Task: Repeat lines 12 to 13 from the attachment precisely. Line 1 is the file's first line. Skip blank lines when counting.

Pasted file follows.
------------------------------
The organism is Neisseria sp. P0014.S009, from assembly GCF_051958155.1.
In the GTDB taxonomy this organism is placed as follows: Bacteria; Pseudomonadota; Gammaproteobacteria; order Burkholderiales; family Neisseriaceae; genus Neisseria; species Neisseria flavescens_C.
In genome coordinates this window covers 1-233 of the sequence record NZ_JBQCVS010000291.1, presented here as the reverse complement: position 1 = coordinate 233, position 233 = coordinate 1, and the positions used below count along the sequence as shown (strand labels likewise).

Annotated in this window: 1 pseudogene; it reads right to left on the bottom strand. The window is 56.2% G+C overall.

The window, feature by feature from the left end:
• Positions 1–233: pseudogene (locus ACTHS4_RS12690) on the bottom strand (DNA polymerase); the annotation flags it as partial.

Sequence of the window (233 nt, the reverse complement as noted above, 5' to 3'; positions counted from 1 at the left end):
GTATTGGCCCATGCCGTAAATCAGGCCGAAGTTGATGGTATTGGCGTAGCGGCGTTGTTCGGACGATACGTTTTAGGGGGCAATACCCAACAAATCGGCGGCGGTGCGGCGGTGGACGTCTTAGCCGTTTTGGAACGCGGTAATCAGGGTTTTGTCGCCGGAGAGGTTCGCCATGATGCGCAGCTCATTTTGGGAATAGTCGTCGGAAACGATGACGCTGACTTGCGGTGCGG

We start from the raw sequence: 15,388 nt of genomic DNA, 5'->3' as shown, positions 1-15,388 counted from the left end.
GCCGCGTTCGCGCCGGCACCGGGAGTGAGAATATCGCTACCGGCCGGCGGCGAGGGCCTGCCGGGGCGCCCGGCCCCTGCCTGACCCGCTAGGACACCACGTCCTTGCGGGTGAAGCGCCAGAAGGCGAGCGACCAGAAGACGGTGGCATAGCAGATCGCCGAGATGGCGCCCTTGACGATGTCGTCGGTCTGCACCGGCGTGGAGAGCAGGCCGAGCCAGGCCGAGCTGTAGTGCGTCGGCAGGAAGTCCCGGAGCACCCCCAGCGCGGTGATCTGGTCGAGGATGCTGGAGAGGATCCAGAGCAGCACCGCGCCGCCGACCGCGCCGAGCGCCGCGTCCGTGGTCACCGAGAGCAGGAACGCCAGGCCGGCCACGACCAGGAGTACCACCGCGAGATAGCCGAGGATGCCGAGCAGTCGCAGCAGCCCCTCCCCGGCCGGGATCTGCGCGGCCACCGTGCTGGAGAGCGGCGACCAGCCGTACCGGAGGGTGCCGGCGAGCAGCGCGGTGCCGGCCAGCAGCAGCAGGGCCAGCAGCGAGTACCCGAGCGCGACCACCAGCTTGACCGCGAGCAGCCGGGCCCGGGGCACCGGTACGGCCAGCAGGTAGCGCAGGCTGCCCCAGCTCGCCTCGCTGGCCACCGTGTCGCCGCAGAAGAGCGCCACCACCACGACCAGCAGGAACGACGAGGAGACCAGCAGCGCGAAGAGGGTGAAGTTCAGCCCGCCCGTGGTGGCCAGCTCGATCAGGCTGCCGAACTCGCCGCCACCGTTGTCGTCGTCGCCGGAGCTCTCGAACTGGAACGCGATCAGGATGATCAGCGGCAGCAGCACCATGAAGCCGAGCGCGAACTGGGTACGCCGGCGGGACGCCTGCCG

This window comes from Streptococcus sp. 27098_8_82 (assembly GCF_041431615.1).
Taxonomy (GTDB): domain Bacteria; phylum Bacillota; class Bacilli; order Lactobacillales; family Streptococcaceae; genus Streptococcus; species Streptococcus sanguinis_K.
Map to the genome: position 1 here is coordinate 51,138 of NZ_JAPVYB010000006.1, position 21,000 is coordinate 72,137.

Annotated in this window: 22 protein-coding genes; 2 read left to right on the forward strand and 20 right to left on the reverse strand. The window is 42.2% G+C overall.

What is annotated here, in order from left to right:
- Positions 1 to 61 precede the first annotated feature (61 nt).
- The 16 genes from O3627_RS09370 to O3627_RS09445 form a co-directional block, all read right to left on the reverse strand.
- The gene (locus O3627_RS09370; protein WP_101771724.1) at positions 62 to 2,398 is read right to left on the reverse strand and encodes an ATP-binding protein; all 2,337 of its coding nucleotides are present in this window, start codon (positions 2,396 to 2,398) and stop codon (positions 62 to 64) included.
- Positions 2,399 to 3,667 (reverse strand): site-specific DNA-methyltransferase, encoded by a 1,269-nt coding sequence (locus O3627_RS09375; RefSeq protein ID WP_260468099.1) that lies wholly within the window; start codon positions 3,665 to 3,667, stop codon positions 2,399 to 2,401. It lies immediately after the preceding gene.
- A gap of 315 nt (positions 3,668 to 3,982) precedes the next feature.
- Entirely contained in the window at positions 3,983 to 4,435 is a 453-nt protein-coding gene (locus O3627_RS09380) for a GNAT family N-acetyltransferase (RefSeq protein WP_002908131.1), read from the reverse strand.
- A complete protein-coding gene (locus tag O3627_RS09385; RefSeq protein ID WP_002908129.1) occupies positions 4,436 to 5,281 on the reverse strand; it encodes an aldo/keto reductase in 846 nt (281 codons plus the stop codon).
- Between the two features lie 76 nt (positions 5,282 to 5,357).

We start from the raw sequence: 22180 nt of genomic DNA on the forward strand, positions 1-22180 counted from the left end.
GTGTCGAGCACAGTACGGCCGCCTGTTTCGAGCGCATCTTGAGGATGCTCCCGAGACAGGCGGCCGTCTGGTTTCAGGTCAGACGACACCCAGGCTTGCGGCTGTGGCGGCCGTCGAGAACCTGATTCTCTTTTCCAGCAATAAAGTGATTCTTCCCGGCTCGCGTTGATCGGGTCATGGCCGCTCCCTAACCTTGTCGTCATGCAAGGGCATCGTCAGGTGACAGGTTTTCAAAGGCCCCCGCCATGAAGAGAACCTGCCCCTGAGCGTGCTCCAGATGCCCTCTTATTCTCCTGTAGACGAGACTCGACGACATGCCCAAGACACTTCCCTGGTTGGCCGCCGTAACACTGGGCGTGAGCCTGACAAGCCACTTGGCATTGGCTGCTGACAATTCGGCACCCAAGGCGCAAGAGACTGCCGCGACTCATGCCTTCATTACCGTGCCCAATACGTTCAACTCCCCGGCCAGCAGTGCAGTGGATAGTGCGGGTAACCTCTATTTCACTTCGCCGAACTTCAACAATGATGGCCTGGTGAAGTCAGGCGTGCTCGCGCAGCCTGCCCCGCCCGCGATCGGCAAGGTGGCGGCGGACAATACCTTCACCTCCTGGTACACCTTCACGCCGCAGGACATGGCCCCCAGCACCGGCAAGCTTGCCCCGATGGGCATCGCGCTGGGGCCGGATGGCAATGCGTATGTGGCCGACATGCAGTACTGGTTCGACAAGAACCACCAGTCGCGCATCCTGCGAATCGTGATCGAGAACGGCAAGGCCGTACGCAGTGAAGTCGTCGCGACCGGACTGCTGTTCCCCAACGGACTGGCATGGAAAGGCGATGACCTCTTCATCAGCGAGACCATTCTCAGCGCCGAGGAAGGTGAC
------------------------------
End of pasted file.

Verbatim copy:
Taxonomy (GTDB): domain Bacteria; phylum Bacillota; class Bacilli; order Lactobacillales; family Streptococcaceae; genus Streptococcus; species Streptococcus sanguinis_K.
Map to the genome: position 1 here is coordinate 51,138 of NZ_JAPVYB010000006.1, position 21,000 is coordinate 72,137.